Visteon Corporation (NYSE: VC) has developed a unique cockpit concept that offers these solutions and others by incorporating Artificial Intelligence (AI) to deliver an enhanced driving experience. Visteon's Human Bayesian Intelligence Technology (HABIT) system employs machine learning algorithms that are cognizant of the specific driver and the surrounding environment.

The HABIT system continually learns as it processes a driver's selections of climate temperatures, radio stations, phone call tendencies and other unique behaviors depending on the outside temperature and time of day. It factors in the individual's historical inputs to present a human-machine interaction (HMI) that is customized for the driver. The system also learns the driver's tastes -- even when he or she is not in the vehicle. For example, HABIT registers activity like music that the driver has listened to using his or her on-line music library or Internet radio.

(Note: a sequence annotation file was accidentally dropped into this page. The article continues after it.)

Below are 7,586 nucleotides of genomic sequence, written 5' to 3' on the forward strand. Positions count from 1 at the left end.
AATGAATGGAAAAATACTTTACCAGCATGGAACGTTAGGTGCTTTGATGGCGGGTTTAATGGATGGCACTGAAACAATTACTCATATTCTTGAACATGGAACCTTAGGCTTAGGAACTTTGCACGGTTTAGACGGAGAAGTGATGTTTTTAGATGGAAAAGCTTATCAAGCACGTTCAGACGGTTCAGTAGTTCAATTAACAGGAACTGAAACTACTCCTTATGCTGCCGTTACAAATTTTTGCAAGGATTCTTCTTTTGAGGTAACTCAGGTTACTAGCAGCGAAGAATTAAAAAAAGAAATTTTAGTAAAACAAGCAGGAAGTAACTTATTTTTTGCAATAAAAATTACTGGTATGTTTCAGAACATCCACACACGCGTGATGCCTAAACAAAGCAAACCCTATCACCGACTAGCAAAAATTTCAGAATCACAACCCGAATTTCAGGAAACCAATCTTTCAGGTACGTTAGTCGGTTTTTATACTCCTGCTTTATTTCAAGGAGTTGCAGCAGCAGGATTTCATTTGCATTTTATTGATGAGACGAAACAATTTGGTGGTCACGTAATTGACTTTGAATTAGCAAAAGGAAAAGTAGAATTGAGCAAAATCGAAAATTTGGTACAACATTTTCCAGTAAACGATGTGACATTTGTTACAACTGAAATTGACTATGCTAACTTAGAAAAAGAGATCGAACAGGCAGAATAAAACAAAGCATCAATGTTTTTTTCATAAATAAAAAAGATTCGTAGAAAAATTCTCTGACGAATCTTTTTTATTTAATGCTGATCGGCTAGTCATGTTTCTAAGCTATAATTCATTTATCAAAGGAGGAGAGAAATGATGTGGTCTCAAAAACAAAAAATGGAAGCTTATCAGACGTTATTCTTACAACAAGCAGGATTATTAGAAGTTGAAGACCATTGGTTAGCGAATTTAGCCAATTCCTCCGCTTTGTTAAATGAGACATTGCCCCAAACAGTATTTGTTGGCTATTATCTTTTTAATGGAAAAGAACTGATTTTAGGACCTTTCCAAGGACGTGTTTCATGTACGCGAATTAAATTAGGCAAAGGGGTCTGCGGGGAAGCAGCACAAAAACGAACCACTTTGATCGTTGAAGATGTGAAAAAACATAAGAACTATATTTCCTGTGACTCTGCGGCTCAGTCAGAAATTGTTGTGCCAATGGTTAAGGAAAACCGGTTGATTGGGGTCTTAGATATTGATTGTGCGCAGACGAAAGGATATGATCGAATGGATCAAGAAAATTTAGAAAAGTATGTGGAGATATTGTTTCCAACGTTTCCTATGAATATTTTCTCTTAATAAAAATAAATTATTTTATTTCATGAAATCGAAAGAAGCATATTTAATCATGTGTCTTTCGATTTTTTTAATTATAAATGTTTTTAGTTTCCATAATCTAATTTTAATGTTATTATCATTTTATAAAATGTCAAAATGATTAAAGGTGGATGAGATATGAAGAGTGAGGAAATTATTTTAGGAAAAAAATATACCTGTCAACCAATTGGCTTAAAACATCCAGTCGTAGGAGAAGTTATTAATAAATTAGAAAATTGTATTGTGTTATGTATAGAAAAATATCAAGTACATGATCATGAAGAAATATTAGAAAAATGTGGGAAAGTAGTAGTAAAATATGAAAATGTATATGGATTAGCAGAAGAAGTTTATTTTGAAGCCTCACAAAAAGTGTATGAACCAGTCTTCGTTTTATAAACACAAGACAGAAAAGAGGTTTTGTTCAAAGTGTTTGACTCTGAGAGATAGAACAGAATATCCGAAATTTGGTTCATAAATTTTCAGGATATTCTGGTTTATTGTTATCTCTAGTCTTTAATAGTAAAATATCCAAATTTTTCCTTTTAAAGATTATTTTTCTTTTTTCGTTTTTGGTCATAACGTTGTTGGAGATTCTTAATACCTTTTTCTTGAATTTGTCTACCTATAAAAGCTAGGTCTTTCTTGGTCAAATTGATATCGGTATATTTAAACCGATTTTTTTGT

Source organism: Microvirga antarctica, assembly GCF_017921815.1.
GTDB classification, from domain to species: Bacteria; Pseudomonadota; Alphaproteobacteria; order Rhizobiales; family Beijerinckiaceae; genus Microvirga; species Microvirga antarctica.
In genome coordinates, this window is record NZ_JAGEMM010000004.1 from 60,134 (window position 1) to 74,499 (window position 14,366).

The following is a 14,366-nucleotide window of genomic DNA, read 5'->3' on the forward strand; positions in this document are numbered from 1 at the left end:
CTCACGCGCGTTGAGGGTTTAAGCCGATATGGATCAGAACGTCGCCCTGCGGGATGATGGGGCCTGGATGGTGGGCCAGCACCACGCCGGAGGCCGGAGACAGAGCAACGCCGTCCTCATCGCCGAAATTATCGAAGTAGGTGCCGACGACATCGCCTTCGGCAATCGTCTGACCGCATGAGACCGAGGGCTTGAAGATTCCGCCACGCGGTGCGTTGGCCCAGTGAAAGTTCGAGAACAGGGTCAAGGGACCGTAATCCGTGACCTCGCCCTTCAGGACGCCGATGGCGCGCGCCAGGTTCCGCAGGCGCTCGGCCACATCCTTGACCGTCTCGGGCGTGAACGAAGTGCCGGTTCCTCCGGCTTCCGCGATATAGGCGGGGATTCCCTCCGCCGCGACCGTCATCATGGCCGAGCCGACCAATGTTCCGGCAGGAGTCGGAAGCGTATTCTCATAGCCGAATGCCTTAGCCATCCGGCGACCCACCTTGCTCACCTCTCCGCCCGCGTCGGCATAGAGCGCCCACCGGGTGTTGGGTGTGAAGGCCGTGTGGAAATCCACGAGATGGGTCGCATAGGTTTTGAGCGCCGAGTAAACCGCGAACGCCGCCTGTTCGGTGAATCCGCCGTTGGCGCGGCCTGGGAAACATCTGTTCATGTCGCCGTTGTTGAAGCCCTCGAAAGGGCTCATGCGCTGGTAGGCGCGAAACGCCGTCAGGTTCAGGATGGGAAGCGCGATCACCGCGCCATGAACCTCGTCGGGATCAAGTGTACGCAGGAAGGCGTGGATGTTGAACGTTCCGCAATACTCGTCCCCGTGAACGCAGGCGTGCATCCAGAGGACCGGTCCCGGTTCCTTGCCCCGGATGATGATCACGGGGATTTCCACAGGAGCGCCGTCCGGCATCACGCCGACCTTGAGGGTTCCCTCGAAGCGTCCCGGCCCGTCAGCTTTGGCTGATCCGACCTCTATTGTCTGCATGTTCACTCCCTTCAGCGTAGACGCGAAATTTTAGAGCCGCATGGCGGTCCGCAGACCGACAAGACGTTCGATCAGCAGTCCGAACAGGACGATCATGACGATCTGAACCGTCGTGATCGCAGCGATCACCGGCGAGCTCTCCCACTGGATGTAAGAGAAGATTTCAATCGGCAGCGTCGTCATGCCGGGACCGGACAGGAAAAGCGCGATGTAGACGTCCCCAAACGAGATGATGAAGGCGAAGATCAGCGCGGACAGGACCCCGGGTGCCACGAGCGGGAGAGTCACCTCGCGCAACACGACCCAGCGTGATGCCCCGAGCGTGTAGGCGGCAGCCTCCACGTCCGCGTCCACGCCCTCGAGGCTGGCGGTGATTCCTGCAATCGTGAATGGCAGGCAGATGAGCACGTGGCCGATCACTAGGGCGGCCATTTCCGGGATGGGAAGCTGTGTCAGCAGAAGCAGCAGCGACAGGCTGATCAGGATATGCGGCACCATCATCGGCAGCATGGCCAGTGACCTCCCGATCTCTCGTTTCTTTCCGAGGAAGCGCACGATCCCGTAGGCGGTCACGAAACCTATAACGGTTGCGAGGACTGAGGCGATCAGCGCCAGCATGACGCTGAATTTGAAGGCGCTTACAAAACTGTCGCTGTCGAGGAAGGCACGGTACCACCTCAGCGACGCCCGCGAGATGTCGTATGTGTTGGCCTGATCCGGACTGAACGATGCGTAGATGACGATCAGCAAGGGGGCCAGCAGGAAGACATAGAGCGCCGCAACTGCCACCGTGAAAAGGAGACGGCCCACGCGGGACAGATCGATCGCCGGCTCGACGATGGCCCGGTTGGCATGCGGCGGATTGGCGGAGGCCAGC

"The goal of HABIT is to become an experience that improves each time the driver uses the ever-aware system," said Shadi Mere, innovation manager at Visteon. "With vehicle manufacturers striving to deliver a more personalized driving experience, the HABIT cockpit concept demonstrates how your car can learn and grow with you over its lifetime."

During a recent research clinic, more than 70 percent of survey respondents had a positive initial reaction to the HABIT concept. Respondents liked the anticipatory learning of the system and the natural voice interaction, combined with voice shortcuts, which aligned with their expectations of voice commands similar to the ones on their smartphones and other devices. Visteon's cockpit concept incorporates high-end graphics and animation designed to improve interaction with mobile devices.

A video of the HABIT cockpit concept is available on